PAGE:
J. L. BELL is a Massachusetts writer who specializes in (among other things) the start of the American Revolution in and around Boston. He is particularly interested in the experiences of children in 1765-75. He has published scholarly papers and popular articles for both children and adults. He was consultant for an episode of History Detectives, and contributed to a display at Minute Man National Historic Park.

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Monday, September 22, 2014

A Clue to the Poet in Ezekiel Russell’s Print Shop?

The September 2014 issue of the American Antiquarian Society’s Almanac magazine reports on the recent acquisition of a 1787 broadside headlined “A Poem, Descriptive of the Terrible Fire, which Made such Shocking Devastation in Boston.” (The picture here is the Rev. Jeremy Belknap’s diagram of the area of that fire in the South End.)

Ezekiel Russell printed three versions of this broadside, all featuring the same woodcut of a fire but with different type layouts below that. The magazine says:
Two versions (one owned by the Massachusetts Historical Society and the other by the John Carter Brown Library) were documented in early bibliographies. The third version was unrecorded before it was acquired by AAS this April.

The authorship of the poem is credited on all three broadsides to “H.W.” The AAS printing significantly reveals that the author was an unmarried woman by crediting the text to a ”Miss H.--- W.---.” Consequently, all three sheets can be added to the just over 200 texts written by women in the United States before 1788.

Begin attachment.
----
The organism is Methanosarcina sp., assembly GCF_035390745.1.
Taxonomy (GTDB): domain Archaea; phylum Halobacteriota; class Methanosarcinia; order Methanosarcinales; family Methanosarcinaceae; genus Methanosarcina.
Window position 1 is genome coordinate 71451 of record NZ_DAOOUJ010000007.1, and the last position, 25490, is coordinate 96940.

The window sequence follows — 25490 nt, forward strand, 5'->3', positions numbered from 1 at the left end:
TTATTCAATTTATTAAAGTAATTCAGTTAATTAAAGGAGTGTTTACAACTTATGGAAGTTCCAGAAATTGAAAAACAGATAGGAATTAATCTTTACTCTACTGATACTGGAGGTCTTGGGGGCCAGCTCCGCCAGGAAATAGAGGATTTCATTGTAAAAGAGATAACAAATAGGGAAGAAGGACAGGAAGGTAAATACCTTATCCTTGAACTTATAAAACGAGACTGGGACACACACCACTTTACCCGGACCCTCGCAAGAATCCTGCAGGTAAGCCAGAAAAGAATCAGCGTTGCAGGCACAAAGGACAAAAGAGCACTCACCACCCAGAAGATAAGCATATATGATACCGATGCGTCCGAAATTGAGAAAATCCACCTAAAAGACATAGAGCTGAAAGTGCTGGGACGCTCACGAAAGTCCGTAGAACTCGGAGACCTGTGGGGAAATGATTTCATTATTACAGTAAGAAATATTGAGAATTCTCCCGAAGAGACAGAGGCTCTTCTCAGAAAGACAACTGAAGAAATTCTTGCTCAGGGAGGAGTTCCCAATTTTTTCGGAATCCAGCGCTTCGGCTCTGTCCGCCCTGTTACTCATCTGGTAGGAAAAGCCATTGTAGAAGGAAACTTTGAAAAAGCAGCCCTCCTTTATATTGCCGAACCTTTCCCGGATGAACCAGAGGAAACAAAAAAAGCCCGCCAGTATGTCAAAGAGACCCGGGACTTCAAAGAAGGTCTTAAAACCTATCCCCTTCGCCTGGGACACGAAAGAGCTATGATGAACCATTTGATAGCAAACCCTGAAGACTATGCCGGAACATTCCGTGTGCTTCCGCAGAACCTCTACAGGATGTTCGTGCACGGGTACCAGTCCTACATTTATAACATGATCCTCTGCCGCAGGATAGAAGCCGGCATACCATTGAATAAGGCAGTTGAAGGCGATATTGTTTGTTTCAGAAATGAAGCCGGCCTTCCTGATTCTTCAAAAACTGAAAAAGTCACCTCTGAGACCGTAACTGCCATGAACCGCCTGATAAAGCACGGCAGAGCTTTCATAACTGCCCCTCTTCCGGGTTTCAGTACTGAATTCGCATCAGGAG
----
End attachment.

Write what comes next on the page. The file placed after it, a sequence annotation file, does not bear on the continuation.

When looking into that further, I came across WorldCat’s description of the broadside, which includes the line:
Responsibility: Composed by H----h W----n.
I can’t reconcile those final Ns with the magazine’s commentary, though.

Putting that mystery aside, longtime Boston 1775 readers might recall how Isaiah Thomas, printer and founder of the A.A.S., wrote about a woman writing memorial verses for Russell to publish. In the first edition of his History of Printing in America, Thomas credited those verses to Russell’s wife, who I found was named Sarah. In notes incorporated in that book’s posthumous second edition, Thomas changed that reference to “a young woman who lived in Russell’s family.” Was Thomas referring to “H.W.”?

Personally I suspect that Sarah Russell also wrote verses for her husband. She certainly helped keep the shop running from the early 1770s, and it was issuing those sorts of poetic broadsides back then.

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